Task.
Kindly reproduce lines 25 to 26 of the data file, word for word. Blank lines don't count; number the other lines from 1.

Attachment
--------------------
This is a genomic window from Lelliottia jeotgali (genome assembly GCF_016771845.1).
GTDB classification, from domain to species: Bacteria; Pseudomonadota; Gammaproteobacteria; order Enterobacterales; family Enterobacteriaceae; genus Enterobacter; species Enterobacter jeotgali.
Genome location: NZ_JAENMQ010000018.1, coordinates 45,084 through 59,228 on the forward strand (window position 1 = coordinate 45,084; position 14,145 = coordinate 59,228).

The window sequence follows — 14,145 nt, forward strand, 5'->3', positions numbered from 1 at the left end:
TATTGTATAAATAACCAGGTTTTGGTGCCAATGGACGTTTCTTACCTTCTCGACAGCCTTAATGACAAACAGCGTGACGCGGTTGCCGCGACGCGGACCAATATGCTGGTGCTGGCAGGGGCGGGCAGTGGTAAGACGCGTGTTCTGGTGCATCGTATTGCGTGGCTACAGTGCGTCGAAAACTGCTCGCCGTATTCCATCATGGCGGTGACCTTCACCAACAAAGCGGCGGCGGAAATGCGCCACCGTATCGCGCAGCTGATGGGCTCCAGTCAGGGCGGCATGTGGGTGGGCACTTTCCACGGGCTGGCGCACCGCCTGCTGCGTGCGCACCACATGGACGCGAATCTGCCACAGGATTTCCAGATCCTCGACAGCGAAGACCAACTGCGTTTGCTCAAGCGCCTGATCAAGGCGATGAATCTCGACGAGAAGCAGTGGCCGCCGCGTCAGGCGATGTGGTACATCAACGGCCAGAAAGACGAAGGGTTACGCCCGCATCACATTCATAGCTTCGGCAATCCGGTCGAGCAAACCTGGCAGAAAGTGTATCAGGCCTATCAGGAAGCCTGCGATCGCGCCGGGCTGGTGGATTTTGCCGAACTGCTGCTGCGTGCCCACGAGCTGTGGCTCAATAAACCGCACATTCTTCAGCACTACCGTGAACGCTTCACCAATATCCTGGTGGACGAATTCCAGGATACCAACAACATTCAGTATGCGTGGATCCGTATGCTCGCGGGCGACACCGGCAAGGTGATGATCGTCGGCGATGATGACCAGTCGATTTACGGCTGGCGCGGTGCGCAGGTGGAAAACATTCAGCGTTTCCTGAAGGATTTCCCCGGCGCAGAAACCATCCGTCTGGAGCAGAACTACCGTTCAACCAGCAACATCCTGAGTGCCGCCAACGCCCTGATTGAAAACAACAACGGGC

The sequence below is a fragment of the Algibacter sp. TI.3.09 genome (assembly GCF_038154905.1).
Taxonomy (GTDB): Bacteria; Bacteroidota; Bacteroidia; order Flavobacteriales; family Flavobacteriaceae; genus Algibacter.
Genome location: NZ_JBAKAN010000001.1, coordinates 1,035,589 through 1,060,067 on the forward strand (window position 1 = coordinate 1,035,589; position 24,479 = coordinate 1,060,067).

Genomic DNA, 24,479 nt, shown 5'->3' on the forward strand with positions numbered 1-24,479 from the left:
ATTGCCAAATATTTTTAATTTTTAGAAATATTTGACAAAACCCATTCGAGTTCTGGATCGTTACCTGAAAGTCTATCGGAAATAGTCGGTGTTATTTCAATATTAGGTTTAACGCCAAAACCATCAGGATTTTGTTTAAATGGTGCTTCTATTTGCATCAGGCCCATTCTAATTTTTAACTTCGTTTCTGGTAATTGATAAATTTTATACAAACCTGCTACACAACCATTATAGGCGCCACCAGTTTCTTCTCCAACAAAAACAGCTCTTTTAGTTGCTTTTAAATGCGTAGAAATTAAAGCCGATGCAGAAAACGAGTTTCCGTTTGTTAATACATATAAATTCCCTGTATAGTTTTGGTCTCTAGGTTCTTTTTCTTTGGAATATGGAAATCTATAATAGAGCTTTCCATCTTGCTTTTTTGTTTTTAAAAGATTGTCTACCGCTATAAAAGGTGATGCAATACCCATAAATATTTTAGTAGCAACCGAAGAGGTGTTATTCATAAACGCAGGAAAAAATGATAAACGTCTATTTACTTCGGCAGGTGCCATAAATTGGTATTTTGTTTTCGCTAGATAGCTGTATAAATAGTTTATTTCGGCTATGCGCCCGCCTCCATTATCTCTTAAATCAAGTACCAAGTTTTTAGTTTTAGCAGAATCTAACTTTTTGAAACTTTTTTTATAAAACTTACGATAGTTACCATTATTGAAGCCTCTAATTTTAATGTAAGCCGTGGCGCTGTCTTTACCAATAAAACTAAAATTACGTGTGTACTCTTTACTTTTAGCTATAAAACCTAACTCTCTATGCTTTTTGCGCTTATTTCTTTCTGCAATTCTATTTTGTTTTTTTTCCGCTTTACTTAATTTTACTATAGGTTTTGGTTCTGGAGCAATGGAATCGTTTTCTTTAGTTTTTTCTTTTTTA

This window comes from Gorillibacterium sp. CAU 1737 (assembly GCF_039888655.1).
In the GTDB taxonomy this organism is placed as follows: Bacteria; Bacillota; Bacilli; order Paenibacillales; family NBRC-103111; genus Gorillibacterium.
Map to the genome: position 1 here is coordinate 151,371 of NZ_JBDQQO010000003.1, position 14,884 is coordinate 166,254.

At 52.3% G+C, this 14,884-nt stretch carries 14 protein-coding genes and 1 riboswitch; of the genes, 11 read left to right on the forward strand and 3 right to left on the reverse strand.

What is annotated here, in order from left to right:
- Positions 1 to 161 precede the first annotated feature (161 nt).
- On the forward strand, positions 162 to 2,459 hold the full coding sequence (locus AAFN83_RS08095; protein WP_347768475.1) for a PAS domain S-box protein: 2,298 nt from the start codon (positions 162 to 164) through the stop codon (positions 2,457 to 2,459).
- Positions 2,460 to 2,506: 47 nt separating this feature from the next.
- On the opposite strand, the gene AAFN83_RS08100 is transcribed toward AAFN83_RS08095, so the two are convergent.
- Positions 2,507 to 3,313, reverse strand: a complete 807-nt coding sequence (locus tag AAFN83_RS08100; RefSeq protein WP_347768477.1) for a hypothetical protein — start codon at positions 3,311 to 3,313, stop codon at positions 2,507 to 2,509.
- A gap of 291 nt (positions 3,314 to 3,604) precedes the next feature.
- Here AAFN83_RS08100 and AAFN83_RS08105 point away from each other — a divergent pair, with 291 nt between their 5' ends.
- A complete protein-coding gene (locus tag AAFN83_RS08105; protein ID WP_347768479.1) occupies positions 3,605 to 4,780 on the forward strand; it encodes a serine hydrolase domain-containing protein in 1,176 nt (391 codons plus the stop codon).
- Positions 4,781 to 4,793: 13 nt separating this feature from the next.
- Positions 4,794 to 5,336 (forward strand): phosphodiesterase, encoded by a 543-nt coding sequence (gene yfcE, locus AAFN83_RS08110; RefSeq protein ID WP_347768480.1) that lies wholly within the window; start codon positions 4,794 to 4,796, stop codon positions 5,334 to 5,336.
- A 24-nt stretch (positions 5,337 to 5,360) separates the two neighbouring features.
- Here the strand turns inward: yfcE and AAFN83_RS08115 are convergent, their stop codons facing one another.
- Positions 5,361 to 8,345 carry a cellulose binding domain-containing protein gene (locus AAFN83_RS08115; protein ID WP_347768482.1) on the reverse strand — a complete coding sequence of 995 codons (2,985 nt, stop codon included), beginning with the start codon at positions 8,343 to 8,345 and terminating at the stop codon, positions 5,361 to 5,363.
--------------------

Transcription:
- Positions 4,794 to 5,336 (forward strand): phosphodiesterase, encoded by a 543-nt coding sequence (gene yfcE, locus AAFN83_RS08110; RefSeq protein ID WP_347768480.1) that lies wholly within the window; start codon positions 4,794 to 4,796, stop codon positions 5,334 to 5,336.
- A 24-nt stretch (positions 5,337 to 5,360) separates the two neighbouring features.